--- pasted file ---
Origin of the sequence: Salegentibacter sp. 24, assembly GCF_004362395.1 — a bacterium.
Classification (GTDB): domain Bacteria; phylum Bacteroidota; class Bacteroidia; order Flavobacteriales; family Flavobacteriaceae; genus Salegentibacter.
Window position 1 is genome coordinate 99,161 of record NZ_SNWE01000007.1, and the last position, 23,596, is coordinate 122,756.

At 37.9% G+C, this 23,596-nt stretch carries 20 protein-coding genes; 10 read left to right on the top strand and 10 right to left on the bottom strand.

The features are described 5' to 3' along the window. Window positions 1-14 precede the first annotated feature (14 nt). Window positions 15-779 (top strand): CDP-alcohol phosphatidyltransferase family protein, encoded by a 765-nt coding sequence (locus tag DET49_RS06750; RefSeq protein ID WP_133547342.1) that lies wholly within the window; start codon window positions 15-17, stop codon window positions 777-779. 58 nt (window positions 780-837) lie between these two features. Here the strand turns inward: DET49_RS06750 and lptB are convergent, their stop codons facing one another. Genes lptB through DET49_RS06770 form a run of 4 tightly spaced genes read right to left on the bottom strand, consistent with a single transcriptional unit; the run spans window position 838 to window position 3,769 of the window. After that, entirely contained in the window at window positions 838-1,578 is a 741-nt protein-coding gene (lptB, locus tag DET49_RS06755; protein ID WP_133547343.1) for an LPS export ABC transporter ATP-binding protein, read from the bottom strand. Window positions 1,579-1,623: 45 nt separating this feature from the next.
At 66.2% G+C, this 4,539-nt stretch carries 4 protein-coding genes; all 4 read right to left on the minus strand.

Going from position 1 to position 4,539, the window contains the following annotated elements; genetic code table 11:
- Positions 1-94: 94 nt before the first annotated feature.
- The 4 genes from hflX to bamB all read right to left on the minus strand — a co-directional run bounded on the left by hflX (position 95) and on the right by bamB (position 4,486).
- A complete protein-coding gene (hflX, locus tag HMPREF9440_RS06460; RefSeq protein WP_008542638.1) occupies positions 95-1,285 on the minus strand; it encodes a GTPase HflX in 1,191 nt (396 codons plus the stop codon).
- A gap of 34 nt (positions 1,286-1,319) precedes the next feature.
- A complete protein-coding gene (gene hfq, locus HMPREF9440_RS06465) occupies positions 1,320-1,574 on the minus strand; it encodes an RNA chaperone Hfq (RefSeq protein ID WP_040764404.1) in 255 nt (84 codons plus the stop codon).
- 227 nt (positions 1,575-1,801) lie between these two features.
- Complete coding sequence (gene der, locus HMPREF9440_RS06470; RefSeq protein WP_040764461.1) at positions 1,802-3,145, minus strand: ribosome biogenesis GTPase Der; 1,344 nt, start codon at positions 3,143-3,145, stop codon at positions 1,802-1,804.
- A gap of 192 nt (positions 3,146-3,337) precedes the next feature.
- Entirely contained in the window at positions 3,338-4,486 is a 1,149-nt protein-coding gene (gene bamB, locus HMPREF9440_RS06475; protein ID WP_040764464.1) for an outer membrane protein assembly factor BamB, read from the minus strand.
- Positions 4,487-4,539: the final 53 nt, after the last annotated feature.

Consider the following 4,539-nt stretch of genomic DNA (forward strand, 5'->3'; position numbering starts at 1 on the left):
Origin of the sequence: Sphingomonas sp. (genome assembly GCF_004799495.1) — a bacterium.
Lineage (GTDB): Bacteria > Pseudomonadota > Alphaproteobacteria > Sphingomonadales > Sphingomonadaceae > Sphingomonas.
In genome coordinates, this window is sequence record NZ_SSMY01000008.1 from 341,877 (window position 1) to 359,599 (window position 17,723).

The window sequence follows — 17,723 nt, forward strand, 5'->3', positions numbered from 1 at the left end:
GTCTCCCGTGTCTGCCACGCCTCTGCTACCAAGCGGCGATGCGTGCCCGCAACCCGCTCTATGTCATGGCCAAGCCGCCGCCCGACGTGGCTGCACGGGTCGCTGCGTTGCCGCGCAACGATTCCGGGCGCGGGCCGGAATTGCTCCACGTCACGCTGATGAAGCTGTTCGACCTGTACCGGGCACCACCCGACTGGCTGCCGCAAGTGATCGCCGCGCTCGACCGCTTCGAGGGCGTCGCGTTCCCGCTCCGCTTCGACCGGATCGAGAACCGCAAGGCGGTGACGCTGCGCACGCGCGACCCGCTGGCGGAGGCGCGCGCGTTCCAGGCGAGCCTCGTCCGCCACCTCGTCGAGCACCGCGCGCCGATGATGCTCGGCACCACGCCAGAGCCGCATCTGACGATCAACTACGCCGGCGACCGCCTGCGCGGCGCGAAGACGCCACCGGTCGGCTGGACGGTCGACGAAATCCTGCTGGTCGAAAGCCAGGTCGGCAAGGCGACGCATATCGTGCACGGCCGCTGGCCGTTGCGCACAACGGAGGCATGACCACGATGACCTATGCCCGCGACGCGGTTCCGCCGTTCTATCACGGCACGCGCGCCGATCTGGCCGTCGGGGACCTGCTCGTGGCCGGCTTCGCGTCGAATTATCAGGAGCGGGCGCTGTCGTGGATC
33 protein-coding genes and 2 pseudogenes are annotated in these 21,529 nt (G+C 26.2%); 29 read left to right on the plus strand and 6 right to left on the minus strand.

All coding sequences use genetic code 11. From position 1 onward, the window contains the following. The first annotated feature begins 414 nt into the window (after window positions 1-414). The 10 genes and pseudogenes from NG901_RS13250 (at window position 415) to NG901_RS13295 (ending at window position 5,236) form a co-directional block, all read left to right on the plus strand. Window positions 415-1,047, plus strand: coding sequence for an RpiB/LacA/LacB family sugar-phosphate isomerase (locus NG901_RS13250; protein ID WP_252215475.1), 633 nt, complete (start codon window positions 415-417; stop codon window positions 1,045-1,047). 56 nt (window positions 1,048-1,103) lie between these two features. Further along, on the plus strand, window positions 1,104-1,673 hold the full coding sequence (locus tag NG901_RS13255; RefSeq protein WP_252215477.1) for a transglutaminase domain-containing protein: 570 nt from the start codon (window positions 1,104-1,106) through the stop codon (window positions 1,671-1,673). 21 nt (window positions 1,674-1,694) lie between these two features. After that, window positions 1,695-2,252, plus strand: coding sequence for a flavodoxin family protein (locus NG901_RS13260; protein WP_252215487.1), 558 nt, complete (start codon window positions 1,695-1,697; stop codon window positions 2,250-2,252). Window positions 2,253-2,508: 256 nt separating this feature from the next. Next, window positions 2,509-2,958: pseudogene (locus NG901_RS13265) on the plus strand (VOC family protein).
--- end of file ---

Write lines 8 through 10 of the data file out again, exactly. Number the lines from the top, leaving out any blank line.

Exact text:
- Positions 1-94: 94 nt before the first annotated feature.
- The 4 genes from hflX to bamB all read right to left on the minus strand — a co-directional run bounded on the left by hflX (position 95) and on the right by bamB (position 4,486).
- A complete protein-coding gene (hflX, locus tag HMPREF9440_RS06460; RefSeq protein WP_008542638.1) occupies positions 95-1,285 on the minus strand; it encodes a GTPase HflX in 1,191 nt (396 codons plus the stop codon).